• Ask your doctor for RBC trace mineral profile (30-40 nutrients), normative blood vitamin levels, Spectrocell functional medicine test for nutrients, urine chelation challenge for heavy metals.
  • Try a nutrient and see if you notice a difference. (We all know how reliable “try-it-for-yourself” is!)
  • Cultivate computer games (Tetris, etc.) to measure small differences that you might not notice otherwise.
  • 1 week should be enough to see an effect of supplementing things like B12. (Not!)

He tells an anecdote about a patient who was supposedly almost killed by doctor who gave him potassium based on low blood levels even after the patient and his wife told him the patient was a potassium over-accumulator. The excess potassium needed to normalize his blood potassium test drove him into heart failure and even when he was on digoxin, the doctor wouldn’t admit that he was wrong. The patient had to leave AMA to save his life. Really? “Potassium over-accumulator” is not in my medical dictionary, and Googling for the phrase got only one hit: Fowkes’ video itself.

Bottom Line

I’ll be polite and simply say I do not consider Steven Fowkes to be a reliable source of health information. Some of his facts are wrong, his speculations have not been tested with clinical studies, and some of his advice is frankly dangerous.

 

Posted in: Neuroscience/Mental Health, Nutrition

Leave a Comment (21) ↓

21 thoughts on “Steven Fowkes (Part 2 of 2): Nutrients for Better Mental Performance

  1. Nescio says:

    An interesting collection of common misconceptions, thanks.

    I like the way DLPA (phenylalanine) is supposed to be good for depression when used as a supplement, but when much tinier amounts come from aspartame it is “an excitotoxin” and poisons your brain.

  2. kainos says:

    Paleolithic diet – love it! My friend tried that (and followed it strictly!) and his cholesterol went up to 280. And he’s only 30 years old with a BMI around 20-21. Sounds healthy to me – NOT!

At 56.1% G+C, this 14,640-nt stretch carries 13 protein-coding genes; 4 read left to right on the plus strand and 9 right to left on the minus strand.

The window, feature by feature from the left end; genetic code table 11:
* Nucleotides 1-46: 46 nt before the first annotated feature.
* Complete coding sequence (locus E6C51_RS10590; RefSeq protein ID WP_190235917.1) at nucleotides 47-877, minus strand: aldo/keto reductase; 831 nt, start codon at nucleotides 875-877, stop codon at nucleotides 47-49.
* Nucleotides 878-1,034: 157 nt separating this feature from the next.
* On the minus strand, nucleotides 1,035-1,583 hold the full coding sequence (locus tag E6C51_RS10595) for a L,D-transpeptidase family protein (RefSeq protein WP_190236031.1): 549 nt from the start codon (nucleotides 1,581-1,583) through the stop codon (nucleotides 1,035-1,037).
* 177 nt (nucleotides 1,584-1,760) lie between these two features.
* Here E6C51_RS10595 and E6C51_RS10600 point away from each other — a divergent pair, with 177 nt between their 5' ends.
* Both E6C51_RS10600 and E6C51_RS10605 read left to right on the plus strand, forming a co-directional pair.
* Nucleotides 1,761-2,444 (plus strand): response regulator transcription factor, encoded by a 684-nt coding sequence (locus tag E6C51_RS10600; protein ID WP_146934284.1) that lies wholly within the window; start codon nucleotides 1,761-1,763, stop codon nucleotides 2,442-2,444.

3. DugganSC says:

    I have to say, the way you’re phrasing it makes it slightly confusing when you’re stating his opinions to lampoon them and when you’re stating the actual medical facts. Admittedly, this is something I’m somewhat prone to in my general life (throws me off all of the time in exercise classes where I have a hard time telling whether an instructor is telling me what I’m doing right or telling me what I’m doing wrong when they say, e.g., I have a straight back during an exercise), but I thought it was something I’d mention, both to avoid confusion and to avoid one of the people involved quoting your article to say that “Harriet Hall says that ‘Raw milk has good fat structure that is destroyed by homogenization; homogenized milk causes irritation of the vascular system.’”

    1. Harriet Hall says:

      @Duggan SC,
      I apologize if my writing was unclear. As to the risk of selective quoting, it is always there. If I wrote “He says raw milk blah blah but this is not true” people could still claim I wrote “raw milk blah blah.” That’s why it’s always wise to check the context of any quoted statement.

  4. qetzal says:

    He recommends a test for milk allergy that is positively bizarre: go off all dairy (including eggs!?) for 2 weeks and then re-challenge with one drop of milk under the tongue. If a metronome synchronized to your body slows down, or if you freak out, or if your pulse rate goes up dramatically, you’re allergic to milk.